University of Texas at Austin

Archive for October, 2012


Tuesday, October 30, 2012

Stopping Cancer in its Tracks

Dr. Kevin Dalby, professor of Medicinal Chemistry, and Scarlett Ferguson, a postdoctoral fellow in the College of Pharmacy, at work in Dalby’s lab.  (Marsha Miller)

Dr. Kevin Dalby, professor of Medicinal Chemistry, and Scarlett Ferguson, a postdoctoral fellow in the College of Pharmacy, at work in Dalby’s lab. (Marsha Miller)

Cancer researcher Kevin Dalby says he thinks scientists are on track to find a cure for cancer one day.

Make that cures for cancers.

There are so many ways for cells to go bad and become cancerous that anti-cancer therapies will need to include customized agents to modify various cancer-causing targets. Dalby, a professor in the College of
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Thursday, October 18, 2012

New physics professor finds Higgs Boson, then Austin

Peter Onyisi is a new assistant professor in the Department of Physics. He was part of the team working with the Large Hadron Collider that confirmed the existence of the Higgs boson particle.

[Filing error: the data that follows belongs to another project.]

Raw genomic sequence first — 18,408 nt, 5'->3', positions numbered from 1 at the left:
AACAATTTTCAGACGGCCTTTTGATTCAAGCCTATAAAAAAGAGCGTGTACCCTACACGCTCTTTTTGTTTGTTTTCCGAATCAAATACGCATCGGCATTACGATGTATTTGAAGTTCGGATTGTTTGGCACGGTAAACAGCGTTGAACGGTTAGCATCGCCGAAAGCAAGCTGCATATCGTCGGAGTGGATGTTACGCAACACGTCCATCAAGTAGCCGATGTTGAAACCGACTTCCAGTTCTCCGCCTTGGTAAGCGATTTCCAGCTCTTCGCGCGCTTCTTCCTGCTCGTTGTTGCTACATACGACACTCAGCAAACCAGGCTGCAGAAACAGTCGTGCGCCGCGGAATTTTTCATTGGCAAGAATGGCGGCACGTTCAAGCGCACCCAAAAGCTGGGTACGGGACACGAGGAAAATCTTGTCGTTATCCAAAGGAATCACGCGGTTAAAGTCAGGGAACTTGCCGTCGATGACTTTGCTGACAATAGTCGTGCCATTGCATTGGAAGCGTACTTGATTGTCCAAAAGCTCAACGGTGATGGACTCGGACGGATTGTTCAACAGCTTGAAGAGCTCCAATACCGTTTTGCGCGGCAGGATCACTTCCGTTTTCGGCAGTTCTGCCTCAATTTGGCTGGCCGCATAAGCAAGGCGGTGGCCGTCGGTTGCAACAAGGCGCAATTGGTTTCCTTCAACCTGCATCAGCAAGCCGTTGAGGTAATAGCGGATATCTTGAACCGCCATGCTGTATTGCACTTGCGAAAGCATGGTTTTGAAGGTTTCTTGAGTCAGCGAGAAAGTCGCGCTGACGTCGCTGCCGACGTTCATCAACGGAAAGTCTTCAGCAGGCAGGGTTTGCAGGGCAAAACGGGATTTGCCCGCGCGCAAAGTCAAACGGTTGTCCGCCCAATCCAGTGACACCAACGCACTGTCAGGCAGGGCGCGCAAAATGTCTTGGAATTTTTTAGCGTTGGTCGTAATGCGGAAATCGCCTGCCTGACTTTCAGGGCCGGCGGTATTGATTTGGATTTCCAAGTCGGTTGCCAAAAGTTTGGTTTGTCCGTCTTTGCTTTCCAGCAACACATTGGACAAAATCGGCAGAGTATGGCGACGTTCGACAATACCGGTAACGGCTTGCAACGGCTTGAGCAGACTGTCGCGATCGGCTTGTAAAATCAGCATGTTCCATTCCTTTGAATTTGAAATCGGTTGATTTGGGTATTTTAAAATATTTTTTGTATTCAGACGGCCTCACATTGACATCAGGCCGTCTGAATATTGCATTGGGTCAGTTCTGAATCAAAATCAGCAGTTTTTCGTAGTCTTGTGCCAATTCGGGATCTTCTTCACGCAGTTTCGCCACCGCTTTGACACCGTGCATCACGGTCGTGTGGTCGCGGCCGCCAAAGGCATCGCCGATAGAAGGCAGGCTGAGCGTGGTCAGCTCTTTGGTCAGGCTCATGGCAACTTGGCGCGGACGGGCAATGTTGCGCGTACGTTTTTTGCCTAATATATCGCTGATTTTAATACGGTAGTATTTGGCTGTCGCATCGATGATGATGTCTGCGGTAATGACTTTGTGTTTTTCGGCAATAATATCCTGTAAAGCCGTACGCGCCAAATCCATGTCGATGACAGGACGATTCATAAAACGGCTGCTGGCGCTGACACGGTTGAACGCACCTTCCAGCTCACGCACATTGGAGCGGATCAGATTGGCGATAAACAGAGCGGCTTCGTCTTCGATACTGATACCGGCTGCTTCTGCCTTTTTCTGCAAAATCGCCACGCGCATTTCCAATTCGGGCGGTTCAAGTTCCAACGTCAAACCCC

Peter Onyisi is a new assistant professor in the Department of Physics. He was part of the team working with the Large Hadron Collider that confirmed the existence of the Higgs boson particle.

Physicist Peter Onyisi arrives as a new assistant professor in the College of Natural Sciences with an extraordinary feather already in his cap. He was part of the team at CERN working with the Large Hadron Collider that confirmed the existence of the Higgs boson particle.

Daniel Oppenheimer in
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Monday, October 1, 2012

Bench to Bedside: Translational Science

Pictured are Kelly Daniels, Christopher Frei, assistant professor, and Julieta Scalo

Pictured are Kelly Daniels, Christopher Frei, assistant professor, and Julieta Scalo

It takes an average of 24 years for a discovery in a scientist’s laboratory to become a medication at a patient’s bedside.

To speed up that process, the College of Pharmacy at The University of Texas at Austin and three other University of Texas System institutions have begun a Translational Science Ph.D. program to spur communication between the basic scientist and the physician and points in between.

“This program will lead to well-trained
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